agoldy June 21, 2012 at 12:30 PM
Care?...that is why we chose this profession. I love my job, please don't get me wrong. We listen, we adapt, we try, we change, we must be flexible and have loads of patience (and not just with kids, but with curriculum and daily changes). Who feels attacked? I, too, believe reform is due in our educational system. But with restiictions and yearly curriculum changes, a lack of freedom and creativity, we also have our hands tied. I have joined this conversation on my own free will. And whether you want to admit it or not, your response was an attack, with tone, might I add.
julia donahue June 21, 2012 at 02:01 PM
$16,000 per student? where is that documented? please reveal the source....under $11,000 was my figure in GT
Paul J. DiBartolo June 21, 2012 at 02:13 PM
I'm not sure where you saw that because it's in Part II, which is not scheduled for posting until this afternoon, but, no problem, here it is: "BHPRSD spent $16,025 per pupil in 2010-11, down from $16,497 the prior year, while GTPS spent $13,662 per child, down from $14,221 in 2009-10" You can see that in the Patch article titled, "New Jersey Issues Annual School Report Card," published on June 6, 2012, at: http://gloucestertownship.patch.com/articles/new-jersey-issues-annual-school-report-cards
Paul J. DiBartolo June 21, 2012 at 02:15 PM
Oh, okay, I see that I published the number up above in one of my comments. Anyway, there you have it, there it is!
N/A June 22, 2012 at 03:33 AM
NaPauleon the next time you tell people the truth will be the first time. I will correct you as I always do: Julia, you are correct, the actual cost to educate a child in GT taking the average from kindergarten until high school: $10,044. The figure NaPauleon is using to sensationalize his position is $13,662. That is the figure you would use if you wanted to add in the value of the schools themselves which unlike Cherry Hill we are still building new schools and maintaining them. Which when we do downsize our school needs like Cherry Hill is doing we will realize the profits from selling those building like CherryHhill is doing. http://education.state.nj.us/rc/rc11/rcreport.php?c=07;d=1780;s=040 The figures for the High Schools student is $11,834 The figure $16,025 NaPauleon uses includes again the cost of the 3 high schools including the New Timber creek High and maintenance each. http://education.state.nj.us/rc/rc11/rcreport.php?c=07;d=0390;s=020 What NaPaleon leaves out is the fact that thanks to Governor Christie and intentionally blowing the Race To The Top Federal funding application we lost $13.6Million dollars $8.3M to the high schools and $5 Million to the Elementary that certainly would have made an amazing impact on your tax dollars and would have averaged $578 of tax reductions per home in GT. Christie also robbed our school budget $1.2 Million for the charter school another $51 tax savings per home in GT. Christies battle with unions cost us each $628.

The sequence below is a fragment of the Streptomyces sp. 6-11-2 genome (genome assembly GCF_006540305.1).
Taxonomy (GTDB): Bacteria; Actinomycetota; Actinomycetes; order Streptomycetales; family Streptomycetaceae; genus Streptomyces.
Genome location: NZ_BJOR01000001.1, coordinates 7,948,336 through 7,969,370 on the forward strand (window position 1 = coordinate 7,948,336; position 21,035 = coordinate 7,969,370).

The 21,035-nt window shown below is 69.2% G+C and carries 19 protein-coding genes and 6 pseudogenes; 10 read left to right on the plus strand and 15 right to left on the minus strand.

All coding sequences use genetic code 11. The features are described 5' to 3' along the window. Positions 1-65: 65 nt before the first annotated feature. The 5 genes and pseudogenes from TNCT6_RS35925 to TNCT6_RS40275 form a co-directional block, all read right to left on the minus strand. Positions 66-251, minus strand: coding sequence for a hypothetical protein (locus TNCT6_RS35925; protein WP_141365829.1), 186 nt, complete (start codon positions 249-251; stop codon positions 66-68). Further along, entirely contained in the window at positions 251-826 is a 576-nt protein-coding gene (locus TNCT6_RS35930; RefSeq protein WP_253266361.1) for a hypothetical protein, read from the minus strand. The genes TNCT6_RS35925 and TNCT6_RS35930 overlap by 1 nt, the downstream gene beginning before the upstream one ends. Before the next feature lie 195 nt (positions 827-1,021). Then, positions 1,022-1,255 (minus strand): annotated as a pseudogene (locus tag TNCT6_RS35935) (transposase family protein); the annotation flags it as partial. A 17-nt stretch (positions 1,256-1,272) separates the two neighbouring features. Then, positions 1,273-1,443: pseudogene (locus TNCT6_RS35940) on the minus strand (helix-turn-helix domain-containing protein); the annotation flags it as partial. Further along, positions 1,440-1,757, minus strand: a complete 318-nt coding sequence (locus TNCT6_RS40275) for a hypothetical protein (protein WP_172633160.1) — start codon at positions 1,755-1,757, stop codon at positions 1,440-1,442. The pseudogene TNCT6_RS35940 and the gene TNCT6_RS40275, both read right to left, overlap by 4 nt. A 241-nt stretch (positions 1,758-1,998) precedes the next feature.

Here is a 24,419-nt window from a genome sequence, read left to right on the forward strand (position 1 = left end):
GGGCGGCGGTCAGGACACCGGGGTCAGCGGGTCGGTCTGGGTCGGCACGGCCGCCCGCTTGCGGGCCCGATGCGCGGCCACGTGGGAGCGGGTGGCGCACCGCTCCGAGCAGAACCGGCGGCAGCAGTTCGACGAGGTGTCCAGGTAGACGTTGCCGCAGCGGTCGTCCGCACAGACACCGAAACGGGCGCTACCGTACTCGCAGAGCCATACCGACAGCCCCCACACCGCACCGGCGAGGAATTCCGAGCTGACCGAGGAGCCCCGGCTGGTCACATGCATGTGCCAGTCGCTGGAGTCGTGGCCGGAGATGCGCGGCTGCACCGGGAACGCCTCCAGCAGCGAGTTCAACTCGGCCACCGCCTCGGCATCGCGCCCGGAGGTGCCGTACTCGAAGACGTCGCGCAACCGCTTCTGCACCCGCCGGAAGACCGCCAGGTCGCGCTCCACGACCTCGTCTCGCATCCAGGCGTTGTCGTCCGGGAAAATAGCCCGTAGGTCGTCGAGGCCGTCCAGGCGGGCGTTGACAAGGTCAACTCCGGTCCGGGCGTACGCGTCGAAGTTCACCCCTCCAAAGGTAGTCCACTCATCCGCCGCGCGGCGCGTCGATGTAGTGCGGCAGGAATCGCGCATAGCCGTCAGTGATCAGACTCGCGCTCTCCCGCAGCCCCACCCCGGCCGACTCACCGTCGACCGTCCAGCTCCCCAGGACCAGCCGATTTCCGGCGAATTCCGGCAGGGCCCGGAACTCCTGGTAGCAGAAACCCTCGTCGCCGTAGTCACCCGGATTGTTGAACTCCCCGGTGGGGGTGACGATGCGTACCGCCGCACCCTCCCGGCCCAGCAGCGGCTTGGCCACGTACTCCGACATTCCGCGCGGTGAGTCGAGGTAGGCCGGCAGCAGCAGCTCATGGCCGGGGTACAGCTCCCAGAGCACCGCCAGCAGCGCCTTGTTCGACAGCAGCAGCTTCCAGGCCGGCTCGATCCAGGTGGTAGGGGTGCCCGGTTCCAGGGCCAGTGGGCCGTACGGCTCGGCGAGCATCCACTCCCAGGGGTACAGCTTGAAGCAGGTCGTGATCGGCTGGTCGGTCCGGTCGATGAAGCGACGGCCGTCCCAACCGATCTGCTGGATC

Paul J. DiBartolo June 22, 2012 at 12:18 PM
For the benefit of my readers... As stated in Part II of this series, seen here... http://gloucestertownship.patch.com/blog_posts/education-in-america-part-ii-when-is-16k-per-year-for-education-not-enough ...my numbers are quoted from the June 6th, 2012, Patch article titled "NJ Issues Annual School Report Card, seen here... http://gloucestertownship.patch.com/articles/new-jersey-issues-annual-school-report-cards I specifically state there that the numbers I quote are for the BHPRSD (Black Horse Pike Regional School District). Are we not responsible for Timber Creek? Anyway, the number reported as the 2010-2011 Total Cost Per Pupil is...(drum roll)... $16,025 - this number can be seen at the bottom of the page here: http://education.state.nj.us/rc/rc11/rcreport.php?c=07;d=0390;s=020 If "Not/Applicable" wants to blow smoke she should go somewhere else and do it. If anyone wants to argue that the number that the state has published is inaccurate, I am willing to entertain reasons as to why that number is incorrect as long as the conversation can remain in the realm of civility without the name calling...however, just DUH! facts, ma'am!
Paul J. DiBartolo June 24, 2012 at 04:27 PM
N/A, do you understand the meaning of BHPRSD? Maybe you should look it up and you would appear a little more intelligent. As to your other comments...give us all a break. BTW, I'm still waiting for one person to agree with anything you say.
N/A June 24, 2012 at 05:10 PM